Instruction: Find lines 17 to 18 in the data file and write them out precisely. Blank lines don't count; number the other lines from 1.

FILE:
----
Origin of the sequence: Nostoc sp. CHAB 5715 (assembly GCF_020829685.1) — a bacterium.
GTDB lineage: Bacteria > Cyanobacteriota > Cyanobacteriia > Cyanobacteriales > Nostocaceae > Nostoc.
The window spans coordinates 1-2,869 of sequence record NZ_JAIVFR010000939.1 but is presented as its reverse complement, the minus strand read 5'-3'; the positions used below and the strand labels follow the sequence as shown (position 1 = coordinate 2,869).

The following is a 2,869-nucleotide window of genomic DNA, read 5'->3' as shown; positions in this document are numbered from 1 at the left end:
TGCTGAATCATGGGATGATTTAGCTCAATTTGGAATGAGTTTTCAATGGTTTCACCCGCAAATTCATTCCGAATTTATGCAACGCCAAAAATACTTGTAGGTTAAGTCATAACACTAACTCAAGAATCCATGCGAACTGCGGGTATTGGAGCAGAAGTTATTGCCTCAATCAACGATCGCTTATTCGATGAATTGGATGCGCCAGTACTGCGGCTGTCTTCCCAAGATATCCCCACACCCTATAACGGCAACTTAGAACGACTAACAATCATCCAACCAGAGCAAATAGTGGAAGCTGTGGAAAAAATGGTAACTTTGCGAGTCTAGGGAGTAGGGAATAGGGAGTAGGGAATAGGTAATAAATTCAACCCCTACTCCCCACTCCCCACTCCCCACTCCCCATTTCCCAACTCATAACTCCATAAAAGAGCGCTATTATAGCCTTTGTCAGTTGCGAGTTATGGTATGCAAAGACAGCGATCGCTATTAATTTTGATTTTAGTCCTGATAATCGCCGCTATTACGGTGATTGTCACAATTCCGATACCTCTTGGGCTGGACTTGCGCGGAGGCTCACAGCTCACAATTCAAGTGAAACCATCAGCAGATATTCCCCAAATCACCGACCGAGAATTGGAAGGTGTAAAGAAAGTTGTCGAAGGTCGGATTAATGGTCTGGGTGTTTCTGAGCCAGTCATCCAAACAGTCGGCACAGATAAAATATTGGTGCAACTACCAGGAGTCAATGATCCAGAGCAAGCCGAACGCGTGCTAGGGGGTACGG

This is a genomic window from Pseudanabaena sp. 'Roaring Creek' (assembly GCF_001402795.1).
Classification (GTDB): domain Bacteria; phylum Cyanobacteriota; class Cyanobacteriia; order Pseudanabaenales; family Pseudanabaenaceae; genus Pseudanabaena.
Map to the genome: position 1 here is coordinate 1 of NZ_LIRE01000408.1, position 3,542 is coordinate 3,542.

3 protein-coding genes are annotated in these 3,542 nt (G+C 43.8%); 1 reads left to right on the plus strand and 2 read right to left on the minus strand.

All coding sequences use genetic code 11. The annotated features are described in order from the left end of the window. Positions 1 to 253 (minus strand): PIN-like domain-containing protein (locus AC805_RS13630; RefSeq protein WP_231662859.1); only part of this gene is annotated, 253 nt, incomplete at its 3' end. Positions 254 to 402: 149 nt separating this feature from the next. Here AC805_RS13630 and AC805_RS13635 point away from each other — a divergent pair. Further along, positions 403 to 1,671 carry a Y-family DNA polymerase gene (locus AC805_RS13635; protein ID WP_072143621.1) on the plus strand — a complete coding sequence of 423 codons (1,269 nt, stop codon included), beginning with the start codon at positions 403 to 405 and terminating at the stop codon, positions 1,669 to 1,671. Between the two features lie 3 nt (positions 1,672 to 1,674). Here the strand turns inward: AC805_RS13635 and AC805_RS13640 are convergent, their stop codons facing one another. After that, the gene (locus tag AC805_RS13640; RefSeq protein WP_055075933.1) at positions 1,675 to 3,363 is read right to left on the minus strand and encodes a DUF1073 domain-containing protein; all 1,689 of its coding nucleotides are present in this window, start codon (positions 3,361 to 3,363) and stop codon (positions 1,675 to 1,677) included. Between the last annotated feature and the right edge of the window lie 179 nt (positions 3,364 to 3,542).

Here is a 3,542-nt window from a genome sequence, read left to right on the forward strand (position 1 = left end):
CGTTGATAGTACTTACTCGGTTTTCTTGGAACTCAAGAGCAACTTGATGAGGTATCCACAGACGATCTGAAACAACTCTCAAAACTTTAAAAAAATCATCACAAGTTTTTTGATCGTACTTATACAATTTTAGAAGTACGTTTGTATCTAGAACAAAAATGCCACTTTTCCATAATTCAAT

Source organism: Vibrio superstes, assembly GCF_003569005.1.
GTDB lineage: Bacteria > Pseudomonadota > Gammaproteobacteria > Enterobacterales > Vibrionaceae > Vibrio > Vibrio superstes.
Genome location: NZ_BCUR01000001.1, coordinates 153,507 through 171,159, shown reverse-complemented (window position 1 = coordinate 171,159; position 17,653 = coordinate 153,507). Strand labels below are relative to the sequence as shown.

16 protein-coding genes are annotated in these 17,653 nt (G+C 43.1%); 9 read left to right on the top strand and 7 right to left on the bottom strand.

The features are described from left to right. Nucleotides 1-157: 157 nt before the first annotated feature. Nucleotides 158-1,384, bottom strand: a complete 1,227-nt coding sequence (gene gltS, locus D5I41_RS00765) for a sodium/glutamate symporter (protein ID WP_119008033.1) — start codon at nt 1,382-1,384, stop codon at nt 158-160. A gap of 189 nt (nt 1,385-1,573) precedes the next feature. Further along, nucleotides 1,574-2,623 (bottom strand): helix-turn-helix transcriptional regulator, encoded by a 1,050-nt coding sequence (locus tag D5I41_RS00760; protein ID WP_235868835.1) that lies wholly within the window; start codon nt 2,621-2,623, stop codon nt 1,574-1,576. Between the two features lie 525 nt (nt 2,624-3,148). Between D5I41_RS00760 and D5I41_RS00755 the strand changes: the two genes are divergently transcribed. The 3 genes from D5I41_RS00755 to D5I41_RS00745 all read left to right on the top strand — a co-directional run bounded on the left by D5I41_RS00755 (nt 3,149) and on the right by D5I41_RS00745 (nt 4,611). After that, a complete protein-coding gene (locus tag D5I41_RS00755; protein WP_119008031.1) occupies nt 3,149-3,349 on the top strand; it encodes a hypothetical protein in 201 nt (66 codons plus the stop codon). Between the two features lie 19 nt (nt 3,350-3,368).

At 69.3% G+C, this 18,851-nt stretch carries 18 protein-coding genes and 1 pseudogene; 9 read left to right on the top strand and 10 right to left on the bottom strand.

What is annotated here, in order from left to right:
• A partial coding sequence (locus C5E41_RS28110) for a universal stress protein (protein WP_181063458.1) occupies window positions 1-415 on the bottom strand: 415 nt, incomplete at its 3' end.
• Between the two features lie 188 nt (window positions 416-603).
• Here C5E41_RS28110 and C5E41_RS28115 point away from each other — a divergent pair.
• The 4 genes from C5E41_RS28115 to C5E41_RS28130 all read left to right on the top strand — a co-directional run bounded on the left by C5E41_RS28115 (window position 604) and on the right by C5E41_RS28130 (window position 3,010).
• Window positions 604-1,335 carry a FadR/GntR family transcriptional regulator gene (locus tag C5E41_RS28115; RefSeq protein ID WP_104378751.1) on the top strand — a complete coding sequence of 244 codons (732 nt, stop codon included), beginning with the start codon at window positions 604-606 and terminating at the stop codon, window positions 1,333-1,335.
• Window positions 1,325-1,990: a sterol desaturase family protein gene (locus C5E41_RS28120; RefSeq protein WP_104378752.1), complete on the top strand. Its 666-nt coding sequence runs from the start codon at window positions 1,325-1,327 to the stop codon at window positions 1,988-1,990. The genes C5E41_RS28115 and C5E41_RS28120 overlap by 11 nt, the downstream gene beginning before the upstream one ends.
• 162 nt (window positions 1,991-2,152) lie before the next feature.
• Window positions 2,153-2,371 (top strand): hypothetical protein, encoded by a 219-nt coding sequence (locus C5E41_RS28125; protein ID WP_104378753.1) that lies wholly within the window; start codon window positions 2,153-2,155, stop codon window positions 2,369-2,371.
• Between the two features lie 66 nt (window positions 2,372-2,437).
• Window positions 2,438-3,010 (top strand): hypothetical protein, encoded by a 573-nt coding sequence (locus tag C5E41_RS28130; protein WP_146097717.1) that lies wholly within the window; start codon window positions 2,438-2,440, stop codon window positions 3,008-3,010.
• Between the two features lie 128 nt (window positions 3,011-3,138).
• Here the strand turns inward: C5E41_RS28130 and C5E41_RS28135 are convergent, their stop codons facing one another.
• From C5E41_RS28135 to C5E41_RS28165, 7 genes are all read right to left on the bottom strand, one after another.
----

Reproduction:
The features are described from left to right. Nucleotides 1-157: 157 nt before the first annotated feature. Nucleotides 158-1,384, bottom strand: a complete 1,227-nt coding sequence (gene gltS, locus D5I41_RS00765) for a sodium/glutamate symporter (protein ID WP_119008033.1) — start codon at nt 1,382-1,384, stop codon at nt 158-160. A gap of 189 nt (nt 1,385-1,573) precedes the next feature. Further along, nucleotides 1,574-2,623 (bottom strand): helix-turn-helix transcriptional regulator, encoded by a 1,050-nt coding sequence (locus tag D5I41_RS00760; protein ID WP_235868835.1) that lies wholly within the window; start codon nt 2,621-2,623, stop codon nt 1,574-1,576. Between the two features lie 525 nt (nt 2,624-3,148). Between D5I41_RS00760 and D5I41_RS00755 the strand changes: the two genes are divergently transcribed. The 3 genes from D5I41_RS00755 to D5I41_RS00745 all read left to right on the top strand — a co-directional run bounded on the left by D5I41_RS00755 (nt 3,149) and on the right by D5I41_RS00745 (nt 4,611). After that, a complete protein-coding gene (locus tag D5I41_RS00755; protein WP_119008031.1) occupies nt 3,149-3,349 on the top strand; it encodes a hypothetical protein in 201 nt (66 codons plus the stop codon). Between the two features lie 19 nt (nt 3,350-3,368).

At 69.3% G+C, this 18,851-nt stretch carries 18 protein-coding genes and 1 pseudogene; 9 read left to right on the top strand and 10 right to left on the bottom strand.